24 March 1982 X-Ray And Extreme Ultraviolet Imaging Using Layered Synthetic Microstructures
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Proceedings Volume 0316, High Resolution Soft X-Ray Optics; (1982) https://doi.org/10.1117/12.933135
Event: 1981 Brookhaven Conferences, 1981, Upton, United States
Techniques have recently been developed for the fabrication, by sputtering, of multi-layer structures in which the individual layers may have thicknesses as little as a few atomic diameters. Diffraction experiments with x-rays of wavelength ranging from less than 1 Å to 113 Å have shown these layered synthetic microstructures to have a high degree of perfection. They act as efficient reflectors for x-rays and EUV radiation at angles of incidence from 0o to almost 90o (extreme glancing incidence). Experimental results using normal incidence imaging optics at soft x-ray wavelengths are shown. Such optics can be used in a variety of configurations for both solar and non-solar x-ray astronomy. The advantages of two particular systems - the single mirror and the hybrid Wolter-LSM system - are discussed and performance calculations presented.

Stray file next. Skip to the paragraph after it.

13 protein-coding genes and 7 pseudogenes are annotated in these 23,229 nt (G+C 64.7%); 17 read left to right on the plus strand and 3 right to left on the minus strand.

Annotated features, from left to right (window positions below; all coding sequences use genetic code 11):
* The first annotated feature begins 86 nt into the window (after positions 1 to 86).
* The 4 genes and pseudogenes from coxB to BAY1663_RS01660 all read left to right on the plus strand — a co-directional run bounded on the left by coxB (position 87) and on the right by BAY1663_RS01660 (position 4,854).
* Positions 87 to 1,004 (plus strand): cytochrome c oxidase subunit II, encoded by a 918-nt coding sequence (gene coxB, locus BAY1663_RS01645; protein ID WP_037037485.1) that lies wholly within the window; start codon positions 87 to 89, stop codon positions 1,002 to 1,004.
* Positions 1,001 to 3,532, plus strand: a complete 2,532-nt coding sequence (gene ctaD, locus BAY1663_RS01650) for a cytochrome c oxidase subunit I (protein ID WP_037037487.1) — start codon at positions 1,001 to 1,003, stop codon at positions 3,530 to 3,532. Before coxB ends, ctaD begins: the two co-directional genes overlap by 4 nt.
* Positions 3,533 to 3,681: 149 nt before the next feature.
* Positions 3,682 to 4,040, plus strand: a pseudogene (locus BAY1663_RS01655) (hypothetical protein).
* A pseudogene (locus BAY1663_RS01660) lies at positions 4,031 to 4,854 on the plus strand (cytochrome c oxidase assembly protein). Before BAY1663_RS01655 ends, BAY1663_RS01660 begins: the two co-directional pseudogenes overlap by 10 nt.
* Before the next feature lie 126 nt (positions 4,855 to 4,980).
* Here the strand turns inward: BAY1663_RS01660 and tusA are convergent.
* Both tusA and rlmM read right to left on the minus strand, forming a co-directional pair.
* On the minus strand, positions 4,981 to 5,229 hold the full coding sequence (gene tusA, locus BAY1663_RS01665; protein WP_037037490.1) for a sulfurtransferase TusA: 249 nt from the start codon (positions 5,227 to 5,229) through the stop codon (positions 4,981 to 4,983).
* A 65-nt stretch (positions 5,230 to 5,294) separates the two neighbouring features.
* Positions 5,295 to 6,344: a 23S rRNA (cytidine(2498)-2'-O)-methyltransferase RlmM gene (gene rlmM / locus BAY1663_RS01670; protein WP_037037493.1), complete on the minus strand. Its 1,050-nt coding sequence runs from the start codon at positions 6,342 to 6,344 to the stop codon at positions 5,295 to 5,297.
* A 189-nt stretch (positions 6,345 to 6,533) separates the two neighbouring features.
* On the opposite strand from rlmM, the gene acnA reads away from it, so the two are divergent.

© (1982) COPYRIGHT Society of Photo-Optical Instrumentation Engineers (SPIE). Downloading of the abstract is permitted for personal use only.
James H. Underwood, James H. Underwood, Troy W. Barbee, Troy W. Barbee, David L. Shealy, David L. Shealy, "X-Ray And Extreme Ultraviolet Imaging Using Layered Synthetic Microstructures", Proc. SPIE 0316, High Resolution Soft X-Ray Optics, (24 March 1982); doi: 10.1117/12.933135; https://doi.org/10.1117/12.933135

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